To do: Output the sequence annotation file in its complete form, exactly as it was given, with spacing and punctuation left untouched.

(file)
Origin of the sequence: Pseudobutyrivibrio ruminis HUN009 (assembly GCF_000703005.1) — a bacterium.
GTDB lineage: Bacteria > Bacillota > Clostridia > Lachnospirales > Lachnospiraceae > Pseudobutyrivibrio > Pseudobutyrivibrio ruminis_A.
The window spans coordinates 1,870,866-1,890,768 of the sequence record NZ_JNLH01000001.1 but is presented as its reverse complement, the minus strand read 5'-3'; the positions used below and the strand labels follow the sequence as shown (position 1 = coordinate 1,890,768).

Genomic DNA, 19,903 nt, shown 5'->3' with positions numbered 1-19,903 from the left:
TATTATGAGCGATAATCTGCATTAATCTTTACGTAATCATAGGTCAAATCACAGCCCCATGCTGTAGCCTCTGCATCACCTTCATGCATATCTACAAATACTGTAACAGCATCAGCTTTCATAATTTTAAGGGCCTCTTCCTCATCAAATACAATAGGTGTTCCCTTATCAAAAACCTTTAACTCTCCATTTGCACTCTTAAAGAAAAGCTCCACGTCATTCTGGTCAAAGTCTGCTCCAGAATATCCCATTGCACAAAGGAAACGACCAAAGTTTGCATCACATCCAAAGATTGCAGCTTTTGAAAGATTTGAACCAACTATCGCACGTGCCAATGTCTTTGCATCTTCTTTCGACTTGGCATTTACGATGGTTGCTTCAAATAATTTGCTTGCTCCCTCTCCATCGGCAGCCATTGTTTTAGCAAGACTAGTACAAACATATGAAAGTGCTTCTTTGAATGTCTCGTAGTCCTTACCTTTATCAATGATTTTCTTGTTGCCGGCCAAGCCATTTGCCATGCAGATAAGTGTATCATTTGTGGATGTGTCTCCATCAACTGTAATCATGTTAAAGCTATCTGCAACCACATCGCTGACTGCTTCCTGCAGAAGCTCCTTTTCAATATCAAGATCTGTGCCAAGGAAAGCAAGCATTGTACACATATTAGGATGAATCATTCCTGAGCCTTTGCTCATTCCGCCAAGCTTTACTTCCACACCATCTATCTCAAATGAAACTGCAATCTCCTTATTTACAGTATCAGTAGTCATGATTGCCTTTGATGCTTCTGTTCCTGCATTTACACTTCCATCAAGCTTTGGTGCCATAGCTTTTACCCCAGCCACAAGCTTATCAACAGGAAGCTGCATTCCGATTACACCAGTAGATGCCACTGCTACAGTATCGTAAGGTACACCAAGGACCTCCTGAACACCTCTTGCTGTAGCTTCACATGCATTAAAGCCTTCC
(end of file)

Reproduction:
Origin of the sequence: Pseudobutyrivibrio ruminis HUN009 (assembly GCF_000703005.1) — a bacterium.
GTDB lineage: Bacteria > Bacillota > Clostridia > Lachnospirales > Lachnospiraceae > Pseudobutyrivibrio > Pseudobutyrivibrio ruminis_A.
The window spans coordinates 1,870,866-1,890,768 of the sequence record NZ_JNLH01000001.1 but is presented as its reverse complement, the minus strand read 5'-3'; the positions used below and the strand labels follow the sequence as shown (position 1 = coordinate 1,890,768).

Genomic DNA, 19,903 nt, shown 5'->3' with positions numbered 1-19,903 from the left:
TATTATGAGCGATAATCTGCATTAATCTTTACGTAATCATAGGTCAAATCACAGCCCCATGCTGTAGCCTCTGCATCACCTTCATGCATATCTACAAATACTGTAACAGCATCAGCTTTCATAATTTTAAGGGCCTCTTCCTCATCAAATACAATAGGTGTTCCCTTATCAAAAACCTTTAACTCTCCATTTGCACTCTTAAAGAAAAGCTCCACGTCATTCTGGTCAAAGTCTGCTCCAGAATATCCCATTGCACAAAGGAAACGACCAAAGTTTGCATCACATCCAAAGATTGCAGCTTTTGAAAGATTTGAACCAACTATCGCACGTGCCAATGTCTTTGCATCTTCTTTCGACTTGGCATTTACGATGGTTGCTTCAAATAATTTGCTTGCTCCCTCTCCATCGGCAGCCATTGTTTTAGCAAGACTAGTACAAACATATGAAAGTGCTTCTTTGAATGTCTCGTAGTCCTTACCTTTATCAATGATTTTCTTGTTGCCGGCCAAGCCATTTGCCATGCAGATAAGTGTATCATTTGTGGATGTGTCTCCATCAACTGTAATCATGTTAAAGCTATCTGCAACCACATCGCTGACTGCTTCCTGCAGAAGCTCCTTTTCAATATCAAGATCTGTGCCAAGGAAAGCAAGCATTGTACACATATTAGGATGAATCATTCCTGAGCCTTTGCTCATTCCGCCAAGCTTTACTTCCACACCATCTATCTCAAATGAAACTGCAATCTCCTTATTTACAGTATCAGTAGTCATGATTGCCTTTGATGCTTCTGTTCCTGCATTTACACTTCCATCAAGCTTTGGTGCCATAGCTTTTACCCCAGCCACAAGCTTATCAACAGGAAGCTGCATTCCGATTACACCAGTAGATGCCACTGCTACAGTATCGTAAGGTACACCAAGGACCTCCTGAACACCTCTTGCTGTAGCTTCACATGCATTAAAGCCTTCC